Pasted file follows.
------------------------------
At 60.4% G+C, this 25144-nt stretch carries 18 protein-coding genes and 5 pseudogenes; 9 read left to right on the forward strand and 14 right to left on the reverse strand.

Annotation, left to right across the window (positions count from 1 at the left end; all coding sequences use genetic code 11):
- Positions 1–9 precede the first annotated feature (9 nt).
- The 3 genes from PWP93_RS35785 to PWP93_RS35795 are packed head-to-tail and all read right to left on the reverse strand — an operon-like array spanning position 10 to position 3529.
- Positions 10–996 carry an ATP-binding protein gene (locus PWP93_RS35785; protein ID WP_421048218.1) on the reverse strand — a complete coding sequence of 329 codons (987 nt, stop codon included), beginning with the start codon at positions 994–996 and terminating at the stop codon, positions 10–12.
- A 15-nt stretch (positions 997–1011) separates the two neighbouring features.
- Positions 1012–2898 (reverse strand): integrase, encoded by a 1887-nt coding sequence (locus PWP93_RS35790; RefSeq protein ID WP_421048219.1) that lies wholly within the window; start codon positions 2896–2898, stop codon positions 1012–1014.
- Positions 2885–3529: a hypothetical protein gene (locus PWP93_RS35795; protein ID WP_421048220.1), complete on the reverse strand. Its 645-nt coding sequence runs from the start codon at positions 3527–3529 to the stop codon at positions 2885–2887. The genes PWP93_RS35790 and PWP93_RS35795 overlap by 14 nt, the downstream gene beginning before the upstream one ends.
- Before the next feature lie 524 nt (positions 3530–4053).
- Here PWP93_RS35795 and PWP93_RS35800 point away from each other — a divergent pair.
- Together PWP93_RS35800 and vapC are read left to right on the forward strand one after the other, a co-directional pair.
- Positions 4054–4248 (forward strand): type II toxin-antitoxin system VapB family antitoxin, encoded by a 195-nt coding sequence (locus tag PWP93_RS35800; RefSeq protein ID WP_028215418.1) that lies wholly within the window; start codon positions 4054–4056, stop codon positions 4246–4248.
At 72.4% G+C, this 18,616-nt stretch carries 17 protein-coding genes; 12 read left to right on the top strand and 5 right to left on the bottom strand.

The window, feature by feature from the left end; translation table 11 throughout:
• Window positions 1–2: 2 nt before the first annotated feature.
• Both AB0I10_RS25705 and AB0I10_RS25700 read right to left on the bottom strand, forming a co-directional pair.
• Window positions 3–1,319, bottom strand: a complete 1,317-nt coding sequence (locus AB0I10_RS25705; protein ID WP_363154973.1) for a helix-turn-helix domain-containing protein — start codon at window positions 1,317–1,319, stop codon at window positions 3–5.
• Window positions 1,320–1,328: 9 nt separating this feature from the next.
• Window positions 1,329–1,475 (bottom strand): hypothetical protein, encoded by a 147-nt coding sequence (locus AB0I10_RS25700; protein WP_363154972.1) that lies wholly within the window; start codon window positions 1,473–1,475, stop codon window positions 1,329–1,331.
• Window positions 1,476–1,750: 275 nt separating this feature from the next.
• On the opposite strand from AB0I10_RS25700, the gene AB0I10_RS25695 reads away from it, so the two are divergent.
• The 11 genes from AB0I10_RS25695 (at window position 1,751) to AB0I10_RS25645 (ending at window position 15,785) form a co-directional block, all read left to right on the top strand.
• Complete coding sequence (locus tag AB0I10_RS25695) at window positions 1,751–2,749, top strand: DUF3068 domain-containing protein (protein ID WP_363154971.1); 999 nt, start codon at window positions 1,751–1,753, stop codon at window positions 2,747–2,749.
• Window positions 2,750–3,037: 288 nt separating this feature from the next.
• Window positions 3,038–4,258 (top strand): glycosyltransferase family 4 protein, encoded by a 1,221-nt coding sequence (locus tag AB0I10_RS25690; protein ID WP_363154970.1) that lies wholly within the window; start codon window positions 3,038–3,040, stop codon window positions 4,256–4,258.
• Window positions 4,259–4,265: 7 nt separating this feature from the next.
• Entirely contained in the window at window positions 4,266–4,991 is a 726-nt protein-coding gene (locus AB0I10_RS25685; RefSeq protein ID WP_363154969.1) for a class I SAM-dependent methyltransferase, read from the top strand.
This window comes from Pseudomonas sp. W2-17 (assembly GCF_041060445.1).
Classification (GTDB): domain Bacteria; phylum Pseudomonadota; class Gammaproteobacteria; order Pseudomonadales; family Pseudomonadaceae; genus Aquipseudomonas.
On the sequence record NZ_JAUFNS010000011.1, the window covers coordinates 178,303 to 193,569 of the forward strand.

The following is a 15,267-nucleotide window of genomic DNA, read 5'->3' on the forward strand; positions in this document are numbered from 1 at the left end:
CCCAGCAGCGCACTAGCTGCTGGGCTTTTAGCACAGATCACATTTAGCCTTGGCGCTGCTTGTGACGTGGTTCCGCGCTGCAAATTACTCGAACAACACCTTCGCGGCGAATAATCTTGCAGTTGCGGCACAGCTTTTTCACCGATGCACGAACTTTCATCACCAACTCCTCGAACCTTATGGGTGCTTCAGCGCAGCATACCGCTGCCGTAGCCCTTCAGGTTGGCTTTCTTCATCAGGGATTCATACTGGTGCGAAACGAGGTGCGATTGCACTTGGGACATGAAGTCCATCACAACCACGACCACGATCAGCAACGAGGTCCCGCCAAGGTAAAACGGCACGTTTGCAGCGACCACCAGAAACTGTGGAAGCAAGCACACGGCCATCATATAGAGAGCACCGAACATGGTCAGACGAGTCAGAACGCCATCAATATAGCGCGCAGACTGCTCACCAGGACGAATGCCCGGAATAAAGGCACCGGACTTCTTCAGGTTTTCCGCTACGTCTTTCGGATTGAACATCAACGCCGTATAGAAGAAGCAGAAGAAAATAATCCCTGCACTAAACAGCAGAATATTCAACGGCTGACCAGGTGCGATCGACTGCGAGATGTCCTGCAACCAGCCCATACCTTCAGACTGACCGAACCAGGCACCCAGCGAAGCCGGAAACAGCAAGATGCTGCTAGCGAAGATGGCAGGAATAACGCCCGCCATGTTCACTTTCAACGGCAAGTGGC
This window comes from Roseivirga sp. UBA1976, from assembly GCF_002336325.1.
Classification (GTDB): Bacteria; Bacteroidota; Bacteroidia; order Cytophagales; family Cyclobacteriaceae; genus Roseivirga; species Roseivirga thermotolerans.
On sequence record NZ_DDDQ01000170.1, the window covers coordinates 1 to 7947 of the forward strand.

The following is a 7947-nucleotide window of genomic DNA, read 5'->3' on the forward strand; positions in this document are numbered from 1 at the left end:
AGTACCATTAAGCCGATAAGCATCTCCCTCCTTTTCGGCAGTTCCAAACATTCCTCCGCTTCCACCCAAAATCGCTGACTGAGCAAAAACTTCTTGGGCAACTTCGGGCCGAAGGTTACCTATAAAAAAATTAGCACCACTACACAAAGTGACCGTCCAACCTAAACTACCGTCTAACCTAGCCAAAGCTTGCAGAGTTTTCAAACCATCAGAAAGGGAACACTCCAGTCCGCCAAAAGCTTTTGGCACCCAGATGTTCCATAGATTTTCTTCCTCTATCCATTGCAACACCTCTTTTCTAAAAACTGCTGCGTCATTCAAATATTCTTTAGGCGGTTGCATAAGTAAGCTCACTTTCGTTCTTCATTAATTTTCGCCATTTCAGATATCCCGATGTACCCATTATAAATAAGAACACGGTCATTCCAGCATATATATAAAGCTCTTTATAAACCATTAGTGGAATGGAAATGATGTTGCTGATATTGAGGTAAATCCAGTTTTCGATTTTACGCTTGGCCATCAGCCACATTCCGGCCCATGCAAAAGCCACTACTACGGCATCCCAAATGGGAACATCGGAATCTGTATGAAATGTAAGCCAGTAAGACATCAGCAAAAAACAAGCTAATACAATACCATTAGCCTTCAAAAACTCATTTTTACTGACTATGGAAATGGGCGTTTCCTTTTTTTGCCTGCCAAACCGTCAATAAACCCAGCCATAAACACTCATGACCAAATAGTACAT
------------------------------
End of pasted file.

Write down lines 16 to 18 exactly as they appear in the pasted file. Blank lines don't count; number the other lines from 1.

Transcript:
• Both AB0I10_RS25705 and AB0I10_RS25700 read right to left on the bottom strand, forming a co-directional pair.
• Window positions 3–1,319, bottom strand: a complete 1,317-nt coding sequence (locus AB0I10_RS25705; protein ID WP_363154973.1) for a helix-turn-helix domain-containing protein — start codon at window positions 1,317–1,319, stop codon at window positions 3–5.
• Window positions 1,320–1,328: 9 nt separating this feature from the next.